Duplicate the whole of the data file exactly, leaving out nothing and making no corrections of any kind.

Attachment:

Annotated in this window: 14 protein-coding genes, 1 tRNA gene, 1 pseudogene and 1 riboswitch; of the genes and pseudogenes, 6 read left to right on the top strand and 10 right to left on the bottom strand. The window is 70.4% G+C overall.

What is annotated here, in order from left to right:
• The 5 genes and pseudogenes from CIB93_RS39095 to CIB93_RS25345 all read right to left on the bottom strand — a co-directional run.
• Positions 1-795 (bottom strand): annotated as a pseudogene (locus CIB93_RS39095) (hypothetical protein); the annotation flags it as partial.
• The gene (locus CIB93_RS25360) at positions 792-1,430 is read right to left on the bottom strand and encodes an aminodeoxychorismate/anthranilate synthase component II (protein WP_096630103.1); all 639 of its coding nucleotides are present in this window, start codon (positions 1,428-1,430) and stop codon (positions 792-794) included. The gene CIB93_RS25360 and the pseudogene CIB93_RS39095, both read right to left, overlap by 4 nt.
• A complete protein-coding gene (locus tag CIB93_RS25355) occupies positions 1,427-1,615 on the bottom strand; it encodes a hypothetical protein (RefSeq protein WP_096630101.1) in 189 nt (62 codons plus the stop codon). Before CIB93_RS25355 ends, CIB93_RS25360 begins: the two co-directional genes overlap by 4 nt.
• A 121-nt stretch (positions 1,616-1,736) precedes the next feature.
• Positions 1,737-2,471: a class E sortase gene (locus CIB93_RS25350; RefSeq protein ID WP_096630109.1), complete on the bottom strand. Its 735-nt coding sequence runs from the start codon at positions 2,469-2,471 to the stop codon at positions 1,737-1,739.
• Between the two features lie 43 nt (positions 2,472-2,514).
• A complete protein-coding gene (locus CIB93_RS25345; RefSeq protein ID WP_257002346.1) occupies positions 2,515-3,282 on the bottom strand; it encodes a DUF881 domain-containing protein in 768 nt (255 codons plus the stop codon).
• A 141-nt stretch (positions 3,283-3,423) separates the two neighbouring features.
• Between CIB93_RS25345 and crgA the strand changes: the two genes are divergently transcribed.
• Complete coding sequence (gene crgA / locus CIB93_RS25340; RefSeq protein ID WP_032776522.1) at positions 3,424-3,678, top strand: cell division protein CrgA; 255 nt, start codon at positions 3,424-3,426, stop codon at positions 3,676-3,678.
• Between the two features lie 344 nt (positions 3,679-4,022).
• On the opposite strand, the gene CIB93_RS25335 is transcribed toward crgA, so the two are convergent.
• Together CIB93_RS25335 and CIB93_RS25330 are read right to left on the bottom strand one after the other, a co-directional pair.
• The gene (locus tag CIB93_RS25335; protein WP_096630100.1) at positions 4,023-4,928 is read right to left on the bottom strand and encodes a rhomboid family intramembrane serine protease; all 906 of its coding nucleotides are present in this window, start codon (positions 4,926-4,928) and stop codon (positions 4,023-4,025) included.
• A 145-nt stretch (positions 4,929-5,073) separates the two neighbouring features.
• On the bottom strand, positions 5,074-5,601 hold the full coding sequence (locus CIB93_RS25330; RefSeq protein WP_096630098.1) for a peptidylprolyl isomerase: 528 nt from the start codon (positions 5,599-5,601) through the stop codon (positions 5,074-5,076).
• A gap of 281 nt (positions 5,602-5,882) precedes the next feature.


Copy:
Annotated in this window: 14 protein-coding genes, 1 tRNA gene, 1 pseudogene and 1 riboswitch; of the genes and pseudogenes, 6 read left to right on the top strand and 10 right to left on the bottom strand. The window is 70.4% G+C overall.

What is annotated here, in order from left to right:
• The 5 genes and pseudogenes from CIB93_RS39095 to CIB93_RS25345 all read right to left on the bottom strand — a co-directional run.
• Positions 1-795 (bottom strand): annotated as a pseudogene (locus CIB93_RS39095) (hypothetical protein); the annotation flags it as partial.
• The gene (locus CIB93_RS25360) at positions 792-1,430 is read right to left on the bottom strand and encodes an aminodeoxychorismate/anthranilate synthase component II (protein WP_096630103.1); all 639 of its coding nucleotides are present in this window, start codon (positions 1,428-1,430) and stop codon (positions 792-794) included. The gene CIB93_RS25360 and the pseudogene CIB93_RS39095, both read right to left, overlap by 4 nt.
• A complete protein-coding gene (locus tag CIB93_RS25355) occupies positions 1,427-1,615 on the bottom strand; it encodes a hypothetical protein (RefSeq protein WP_096630101.1) in 189 nt (62 codons plus the stop codon). Before CIB93_RS25355 ends, CIB93_RS25360 begins: the two co-directional genes overlap by 4 nt.
• A 121-nt stretch (positions 1,616-1,736) precedes the next feature.
• Positions 1,737-2,471: a class E sortase gene (locus CIB93_RS25350; RefSeq protein ID WP_096630109.1), complete on the bottom strand. Its 735-nt coding sequence runs from the start codon at positions 2,469-2,471 to the stop codon at positions 1,737-1,739.
• Between the two features lie 43 nt (positions 2,472-2,514).
• A complete protein-coding gene (locus CIB93_RS25345; RefSeq protein ID WP_257002346.1) occupies positions 2,515-3,282 on the bottom strand; it encodes a DUF881 domain-containing protein in 768 nt (255 codons plus the stop codon).
• A 141-nt stretch (positions 3,283-3,423) separates the two neighbouring features.
• Between CIB93_RS25345 and crgA the strand changes: the two genes are divergently transcribed.
• Complete coding sequence (gene crgA / locus CIB93_RS25340; RefSeq protein ID WP_032776522.1) at positions 3,424-3,678, top strand: cell division protein CrgA; 255 nt, start codon at positions 3,424-3,426, stop codon at positions 3,676-3,678.
• Between the two features lie 344 nt (positions 3,679-4,022).
• On the opposite strand, the gene CIB93_RS25335 is transcribed toward crgA, so the two are convergent.
• Together CIB93_RS25335 and CIB93_RS25330 are read right to left on the bottom strand one after the other, a co-directional pair.
• The gene (locus tag CIB93_RS25335; protein WP_096630100.1) at positions 4,023-4,928 is read right to left on the bottom strand and encodes a rhomboid family intramembrane serine protease; all 906 of its coding nucleotides are present in this window, start codon (positions 4,926-4,928) and stop codon (positions 4,023-4,025) included.
• A 145-nt stretch (positions 4,929-5,073) separates the two neighbouring features.
• On the bottom strand, positions 5,074-5,601 hold the full coding sequence (locus CIB93_RS25330; RefSeq protein WP_096630098.1) for a peptidylprolyl isomerase: 528 nt from the start codon (positions 5,599-5,601) through the stop codon (positions 5,074-5,076).
• A gap of 281 nt (positions 5,602-5,882) precedes the next feature.